So Neapolitan street-life is and always has been vivacious, loud, and colourful, and it may be one reason why people who live in the bassi are able to talk so unconcernedly through their open windows and doors with friends and family standing to all intents and purposes right next to them—except they’re outside, on the pavement. For them, the barrier between inside and outside, between public and private, has become porous; but for you, it isn’t, and so, as I said, you look away. Well, that’s how I try to explain to myself the feeling of discomfort I experience when in their gaze I see at most defiance or truculence, and typically only indifferences. Strangers’ glances slide off them like—to coin a phrase—water off a duck’s arse. And one of the puzzles I mentioned at the start is just how the people I see going about their lives do actually feel about the stranger’s gaze.
It’s often said, truly, that the very best thing about Naples is the people. They may seem to look at you suspiciously, coldly, sizing you up as prey, as they work out just how much money they can squeeze out of you. Yet once you talk to them—especially if you talk to them in their own tongue—they are almost invariably warm and friendly, like the people in the north of England where I come from, or at any rate like they used to be when I was a kid. Maybe northerners have become more like southerners, who’d never start chatting about the weather at the bus-stop with complete strangers, never help with carrying shopping-bags, certainly never ask you, ‘Are you all right, love?’ if they see you looking a bit under the weather. But Neapolitans aren’t nosy, and they won’t tell you their life story at the drop of a hat—though if you make a large purchase from any of them, or even become regular customers in a small way, they’re likely to order coffee and pastries, and show you pictures of their nephews and nieces and second cousins in the UK or Australia. (I can’t imagine that happening in the US any time soon, even without the pandemic.) They have a fund of good will towards strangers, which I hope will survive the influx of foreigners, both immigrants and tourists.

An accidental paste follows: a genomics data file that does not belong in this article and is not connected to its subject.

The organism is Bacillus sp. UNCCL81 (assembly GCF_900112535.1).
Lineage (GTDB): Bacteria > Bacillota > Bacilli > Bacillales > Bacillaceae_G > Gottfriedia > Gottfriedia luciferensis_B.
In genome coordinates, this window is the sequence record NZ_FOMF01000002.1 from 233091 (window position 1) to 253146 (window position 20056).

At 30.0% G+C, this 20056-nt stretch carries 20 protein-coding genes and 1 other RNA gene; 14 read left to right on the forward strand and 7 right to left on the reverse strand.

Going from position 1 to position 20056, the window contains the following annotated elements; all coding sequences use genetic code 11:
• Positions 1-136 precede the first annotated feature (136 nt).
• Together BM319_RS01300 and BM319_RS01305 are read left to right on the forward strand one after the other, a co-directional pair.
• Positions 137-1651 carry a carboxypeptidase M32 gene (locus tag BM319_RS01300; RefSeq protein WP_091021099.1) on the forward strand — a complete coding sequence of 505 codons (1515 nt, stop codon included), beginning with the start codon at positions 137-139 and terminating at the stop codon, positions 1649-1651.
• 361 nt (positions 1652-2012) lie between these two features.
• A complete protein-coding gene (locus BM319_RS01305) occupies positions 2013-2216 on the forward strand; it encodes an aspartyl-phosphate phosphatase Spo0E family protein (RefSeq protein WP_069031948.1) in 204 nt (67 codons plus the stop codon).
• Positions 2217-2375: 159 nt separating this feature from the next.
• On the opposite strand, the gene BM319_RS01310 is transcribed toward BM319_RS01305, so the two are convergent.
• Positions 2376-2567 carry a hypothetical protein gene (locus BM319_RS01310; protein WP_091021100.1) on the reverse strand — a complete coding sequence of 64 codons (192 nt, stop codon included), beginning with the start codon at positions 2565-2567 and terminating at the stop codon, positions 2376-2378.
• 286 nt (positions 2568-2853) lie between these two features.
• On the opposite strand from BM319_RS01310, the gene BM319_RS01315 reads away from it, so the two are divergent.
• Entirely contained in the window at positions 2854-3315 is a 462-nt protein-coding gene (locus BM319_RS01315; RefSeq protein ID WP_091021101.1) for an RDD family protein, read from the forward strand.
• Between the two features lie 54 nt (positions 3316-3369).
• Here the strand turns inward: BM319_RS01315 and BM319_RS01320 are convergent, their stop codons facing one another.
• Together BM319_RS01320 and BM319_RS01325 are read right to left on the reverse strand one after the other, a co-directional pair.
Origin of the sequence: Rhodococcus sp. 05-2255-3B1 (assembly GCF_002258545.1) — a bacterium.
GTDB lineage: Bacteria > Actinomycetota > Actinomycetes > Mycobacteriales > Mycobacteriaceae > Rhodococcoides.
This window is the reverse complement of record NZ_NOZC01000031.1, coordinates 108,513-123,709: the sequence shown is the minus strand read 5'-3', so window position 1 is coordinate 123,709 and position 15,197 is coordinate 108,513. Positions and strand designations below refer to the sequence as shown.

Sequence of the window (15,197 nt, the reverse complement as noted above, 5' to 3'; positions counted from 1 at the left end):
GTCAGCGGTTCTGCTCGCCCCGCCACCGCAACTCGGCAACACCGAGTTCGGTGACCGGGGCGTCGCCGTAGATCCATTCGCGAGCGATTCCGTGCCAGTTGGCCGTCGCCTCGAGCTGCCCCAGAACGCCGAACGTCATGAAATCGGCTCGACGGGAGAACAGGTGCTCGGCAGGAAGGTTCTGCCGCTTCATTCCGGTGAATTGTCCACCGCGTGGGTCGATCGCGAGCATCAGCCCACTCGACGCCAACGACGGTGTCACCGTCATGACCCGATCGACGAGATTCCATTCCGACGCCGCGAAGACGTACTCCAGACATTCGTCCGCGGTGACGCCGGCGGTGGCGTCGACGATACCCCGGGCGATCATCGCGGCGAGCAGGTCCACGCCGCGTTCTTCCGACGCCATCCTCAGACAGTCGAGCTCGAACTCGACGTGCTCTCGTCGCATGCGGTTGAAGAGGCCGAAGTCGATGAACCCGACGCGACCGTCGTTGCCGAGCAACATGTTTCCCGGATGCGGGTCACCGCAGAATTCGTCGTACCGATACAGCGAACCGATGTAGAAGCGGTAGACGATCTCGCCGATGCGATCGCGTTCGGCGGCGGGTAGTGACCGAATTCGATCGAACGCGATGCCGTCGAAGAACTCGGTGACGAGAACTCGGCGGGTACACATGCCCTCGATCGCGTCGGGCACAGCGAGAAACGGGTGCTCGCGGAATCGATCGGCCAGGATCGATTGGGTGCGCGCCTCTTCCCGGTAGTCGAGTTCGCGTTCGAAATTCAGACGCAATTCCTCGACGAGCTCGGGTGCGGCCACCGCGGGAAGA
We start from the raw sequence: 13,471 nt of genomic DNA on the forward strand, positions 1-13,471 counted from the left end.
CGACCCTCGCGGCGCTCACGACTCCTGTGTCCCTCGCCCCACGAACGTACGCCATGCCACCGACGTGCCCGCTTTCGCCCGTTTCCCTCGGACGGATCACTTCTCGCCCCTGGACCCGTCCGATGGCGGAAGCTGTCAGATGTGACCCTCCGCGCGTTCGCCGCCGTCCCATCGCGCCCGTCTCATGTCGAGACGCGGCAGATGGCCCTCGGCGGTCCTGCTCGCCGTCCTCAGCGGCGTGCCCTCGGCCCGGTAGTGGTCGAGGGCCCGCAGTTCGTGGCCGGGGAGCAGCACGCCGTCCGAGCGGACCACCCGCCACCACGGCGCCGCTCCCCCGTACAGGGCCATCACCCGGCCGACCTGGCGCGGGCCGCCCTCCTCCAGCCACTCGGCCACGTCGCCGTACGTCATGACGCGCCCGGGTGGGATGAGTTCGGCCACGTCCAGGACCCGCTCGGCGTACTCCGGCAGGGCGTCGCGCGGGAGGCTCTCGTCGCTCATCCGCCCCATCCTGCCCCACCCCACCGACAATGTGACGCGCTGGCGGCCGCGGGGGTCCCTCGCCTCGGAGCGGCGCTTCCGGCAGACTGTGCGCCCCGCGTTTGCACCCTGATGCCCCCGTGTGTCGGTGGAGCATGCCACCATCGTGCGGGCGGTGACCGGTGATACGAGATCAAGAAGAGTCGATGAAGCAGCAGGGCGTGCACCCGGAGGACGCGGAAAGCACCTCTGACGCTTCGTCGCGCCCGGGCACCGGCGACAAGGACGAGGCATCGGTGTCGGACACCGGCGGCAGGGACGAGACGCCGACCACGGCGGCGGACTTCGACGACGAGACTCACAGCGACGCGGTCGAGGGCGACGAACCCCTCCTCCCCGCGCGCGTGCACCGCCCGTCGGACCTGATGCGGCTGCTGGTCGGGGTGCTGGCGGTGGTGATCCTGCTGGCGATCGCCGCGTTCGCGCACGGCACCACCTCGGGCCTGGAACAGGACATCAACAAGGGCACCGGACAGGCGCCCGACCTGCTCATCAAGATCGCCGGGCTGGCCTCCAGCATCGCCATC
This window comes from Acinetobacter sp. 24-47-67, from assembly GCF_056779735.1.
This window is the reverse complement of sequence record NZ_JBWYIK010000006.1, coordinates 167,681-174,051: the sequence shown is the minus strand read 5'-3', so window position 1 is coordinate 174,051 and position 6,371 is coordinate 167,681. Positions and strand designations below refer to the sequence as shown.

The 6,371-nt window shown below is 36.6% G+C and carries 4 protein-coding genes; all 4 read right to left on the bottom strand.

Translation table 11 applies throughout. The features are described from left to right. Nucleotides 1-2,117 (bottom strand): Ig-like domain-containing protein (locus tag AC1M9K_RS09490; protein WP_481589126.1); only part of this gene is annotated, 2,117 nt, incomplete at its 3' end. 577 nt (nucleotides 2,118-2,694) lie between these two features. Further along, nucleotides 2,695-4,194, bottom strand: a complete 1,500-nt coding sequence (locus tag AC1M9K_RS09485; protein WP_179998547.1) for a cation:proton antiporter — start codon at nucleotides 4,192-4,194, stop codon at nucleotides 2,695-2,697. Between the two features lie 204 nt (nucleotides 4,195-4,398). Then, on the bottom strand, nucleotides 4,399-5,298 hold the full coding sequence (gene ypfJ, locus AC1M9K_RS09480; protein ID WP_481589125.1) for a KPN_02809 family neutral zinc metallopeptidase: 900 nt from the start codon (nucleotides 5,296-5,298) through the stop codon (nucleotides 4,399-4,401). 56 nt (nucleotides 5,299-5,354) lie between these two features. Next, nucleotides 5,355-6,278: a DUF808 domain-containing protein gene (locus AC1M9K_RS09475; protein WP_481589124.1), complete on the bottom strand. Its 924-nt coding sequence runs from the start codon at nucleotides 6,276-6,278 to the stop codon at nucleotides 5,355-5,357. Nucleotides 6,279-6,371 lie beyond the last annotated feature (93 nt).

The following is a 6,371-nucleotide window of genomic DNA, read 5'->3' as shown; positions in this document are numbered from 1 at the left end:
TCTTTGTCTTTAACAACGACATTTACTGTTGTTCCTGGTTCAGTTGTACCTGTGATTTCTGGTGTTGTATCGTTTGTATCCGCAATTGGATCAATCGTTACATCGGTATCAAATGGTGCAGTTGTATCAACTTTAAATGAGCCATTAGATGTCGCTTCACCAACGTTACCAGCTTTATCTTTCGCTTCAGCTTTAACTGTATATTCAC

One reason I hope it will is because, sadly, so many young people have to leave to find work. The percentage of young people out of work and not in education or training is frighteningly high—40%, and even more in the more deprived areas on the periphery of the city, where the camorra has sucked the life out of every community, substituting for civic unity and for the public and private support networks that go with it its own grotesque parody of “the family”.
As for the immigrants, they are a mixed bunch, but there are lots of Tamils from Sri Lanka, and quite a few Philippinos. The women used to come here to work as home-helps and nannies, but now there’s clearly work for the men too, in restaurants, garages, workshops, and so on. There are Tamil restaurants and take-aways and social clubs too; five minutes’ walk from our place is a place that functions as a sort of community café during the day, but once a week it becomes a sort of dance-hall, with music and disco ball that must have arrived via a wormhole from about 1974. Travel agents specializing in long-haul flights to the Far East are commonplace, and there are posters in Sinhalese advertising trips, outings, internet services, things for sale and so on. And in May 2019 there was a celebration in Piazza Dante of the 10th anniversary of the end of the civil war in Sri Lanka, at which the flag was proudly displayed.
The end of the war was cruel and bloody and a lot of people’s human rights were trampled on, by both sides. Living in a Neapolitan basso could have seemed a pretty attractive alternative. I hope their kids will go to university here and start moving up the social and economic ladder, and I wonder if they will be more successful than their Italian-by-tradition counterparts, thanks to ambitious parents driving them to work ever harder and to make a better life for themselves. Recently we met a guy from India who was delivering things on his bike, and who told us he’s also training to be an architect. This is how the new Naples looks. For now.